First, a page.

Debutant filmmaker Nishanth Kalidindi discusses the aesthetics of ‘Kadaseela Biriyani’
A murder at the centre accentuates the drama in Nishanth Kalidindi’s Kadaseela Biriyani, releasing in theatres on Friday. It has the masculine energy you would find in Lijo Jose Pellissery’s work; Nishanth, of course, is a fan of the Malayalam filmmaker.
The influence does not end there. Set against a forest backdrop in Kerala, Kadaseela Biriyani is a metaphor for the jungle and the animalistic traits its characters possess, a hat tip to Tamil filmmaker Thiagarajan Kumararaja’s seminal debut, Aaranya Kaandam.
“The post production and editing stage is when we derived some of the stylistic elements from filmmakers like Lijo Jose and Kumararaja’s Aaranya Kaandam. I loved that process,” admits Nishanth, right after a press screening. “Kadaseela Biriyani is an amalgamation of everything I have seen from filmmakers.”
Nishanth and his friends worked to achieve a common purpose: to make a film that has a certain style and treatment. They were bouncing off plot ideas and narrowed on one which eventually became the film. “The writing did not take much time; it was written in a month’s time. But we were concerned more about fitting the style and flavour,” says Nishanth.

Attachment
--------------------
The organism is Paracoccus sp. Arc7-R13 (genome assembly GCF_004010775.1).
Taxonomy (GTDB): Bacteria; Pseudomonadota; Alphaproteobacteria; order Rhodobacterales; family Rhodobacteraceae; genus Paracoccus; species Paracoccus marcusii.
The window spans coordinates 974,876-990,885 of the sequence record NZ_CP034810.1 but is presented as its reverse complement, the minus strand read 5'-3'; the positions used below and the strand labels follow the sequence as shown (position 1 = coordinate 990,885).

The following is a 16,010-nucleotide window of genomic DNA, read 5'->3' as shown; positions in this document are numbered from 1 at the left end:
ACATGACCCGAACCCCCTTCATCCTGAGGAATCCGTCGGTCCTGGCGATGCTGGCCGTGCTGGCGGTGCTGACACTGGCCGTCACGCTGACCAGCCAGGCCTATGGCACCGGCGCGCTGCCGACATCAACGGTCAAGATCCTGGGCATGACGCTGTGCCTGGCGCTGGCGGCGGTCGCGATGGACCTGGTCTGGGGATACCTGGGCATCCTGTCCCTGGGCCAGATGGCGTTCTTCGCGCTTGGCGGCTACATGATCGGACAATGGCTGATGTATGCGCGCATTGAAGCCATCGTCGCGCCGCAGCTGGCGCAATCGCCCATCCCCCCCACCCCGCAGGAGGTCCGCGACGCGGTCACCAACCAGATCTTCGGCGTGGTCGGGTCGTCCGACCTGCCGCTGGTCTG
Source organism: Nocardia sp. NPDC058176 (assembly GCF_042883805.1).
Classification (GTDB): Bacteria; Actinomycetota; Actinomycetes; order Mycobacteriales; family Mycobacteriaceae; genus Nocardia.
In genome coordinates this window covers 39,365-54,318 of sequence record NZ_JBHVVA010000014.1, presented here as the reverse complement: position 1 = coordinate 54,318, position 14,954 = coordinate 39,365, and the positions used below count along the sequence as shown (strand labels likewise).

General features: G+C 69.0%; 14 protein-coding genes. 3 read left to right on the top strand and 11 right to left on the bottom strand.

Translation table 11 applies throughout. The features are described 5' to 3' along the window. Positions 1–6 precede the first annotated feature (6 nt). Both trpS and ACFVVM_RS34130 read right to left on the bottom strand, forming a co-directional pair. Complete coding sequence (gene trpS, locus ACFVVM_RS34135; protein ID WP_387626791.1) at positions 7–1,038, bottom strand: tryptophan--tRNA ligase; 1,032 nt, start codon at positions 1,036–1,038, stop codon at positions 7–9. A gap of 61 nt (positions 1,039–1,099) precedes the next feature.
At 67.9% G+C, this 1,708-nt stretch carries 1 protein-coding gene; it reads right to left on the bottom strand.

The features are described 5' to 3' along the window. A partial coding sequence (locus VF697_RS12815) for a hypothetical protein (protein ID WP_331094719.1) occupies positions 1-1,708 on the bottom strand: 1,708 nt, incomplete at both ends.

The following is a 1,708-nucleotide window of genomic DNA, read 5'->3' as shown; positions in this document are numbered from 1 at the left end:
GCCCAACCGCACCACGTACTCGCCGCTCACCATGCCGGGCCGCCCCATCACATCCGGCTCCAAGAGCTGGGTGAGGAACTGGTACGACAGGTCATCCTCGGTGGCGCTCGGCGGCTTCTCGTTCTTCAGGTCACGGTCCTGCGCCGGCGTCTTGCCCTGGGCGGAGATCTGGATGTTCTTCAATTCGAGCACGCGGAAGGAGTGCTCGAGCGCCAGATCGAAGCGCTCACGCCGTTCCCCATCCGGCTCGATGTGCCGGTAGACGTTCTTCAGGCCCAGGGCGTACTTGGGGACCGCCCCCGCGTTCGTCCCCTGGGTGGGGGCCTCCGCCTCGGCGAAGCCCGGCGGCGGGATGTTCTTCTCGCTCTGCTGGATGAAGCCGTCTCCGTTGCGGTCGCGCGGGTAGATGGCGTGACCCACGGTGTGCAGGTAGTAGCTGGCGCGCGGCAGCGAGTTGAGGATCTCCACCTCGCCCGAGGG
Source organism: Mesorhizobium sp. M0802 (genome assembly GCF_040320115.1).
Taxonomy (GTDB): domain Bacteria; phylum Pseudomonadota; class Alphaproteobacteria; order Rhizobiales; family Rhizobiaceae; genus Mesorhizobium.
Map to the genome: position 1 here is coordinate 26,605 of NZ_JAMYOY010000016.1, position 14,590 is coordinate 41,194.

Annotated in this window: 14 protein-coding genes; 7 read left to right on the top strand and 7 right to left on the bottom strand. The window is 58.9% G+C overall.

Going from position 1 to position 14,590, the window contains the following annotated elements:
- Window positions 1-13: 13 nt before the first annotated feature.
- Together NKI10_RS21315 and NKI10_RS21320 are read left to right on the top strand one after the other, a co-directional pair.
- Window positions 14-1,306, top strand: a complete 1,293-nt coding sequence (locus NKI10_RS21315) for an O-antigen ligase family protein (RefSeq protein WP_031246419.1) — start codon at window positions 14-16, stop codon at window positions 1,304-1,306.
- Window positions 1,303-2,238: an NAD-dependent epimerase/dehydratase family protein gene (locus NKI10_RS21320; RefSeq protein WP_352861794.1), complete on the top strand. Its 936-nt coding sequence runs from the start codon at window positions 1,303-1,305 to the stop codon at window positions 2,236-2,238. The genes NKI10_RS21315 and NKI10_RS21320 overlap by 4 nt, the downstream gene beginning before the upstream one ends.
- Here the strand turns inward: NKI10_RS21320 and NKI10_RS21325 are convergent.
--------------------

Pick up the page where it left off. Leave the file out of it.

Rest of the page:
The style came from not doing certain things we have come to associate with regular commercial films, he says. “For example, the use of high speed shots in our films. We have used very little artificial light and were clear about how to colour the film.”
Starring actors Vasanth Selvam, Hakkim Shah and Vijay Ram among others, the film has a technical crew in Azeem Mohammed and Hestin Jose Joseph (cinematography), Vinoth Thanigasalam (background score and sound design) and Ignaitious Aswin (editor).
Despite being made on a limited budget, Kadaseela Biriyani boasts a rich visual grammar that you would not normally find in a debutant’s work. That, Nishanth says, comes from his documentary days and being inspired by ‘70 and ‘80s Hollywood films. “I am fascinated by cinema of that era; my all-time favourite is The French Connection. We, in fact, used lenses from the ‘70s… we ensured the camera only observes and doesn’t intrude.”
A student of Rajiv Menon’s Mindscreen Film Institute, Nishanth says he studied cinematography primarily to understand the craft of cinema. He has worked on short films and made documentaries for a special school before making Kadaseela Biriyani. Nishanth had to raise funds from friends and families to make his debut work, now presented by Y NOT Studios. “We are not connected to the film industry. By making Kadaseela Biriyani, I was trying to understand the process of filmmaking and that is what you see on screen.”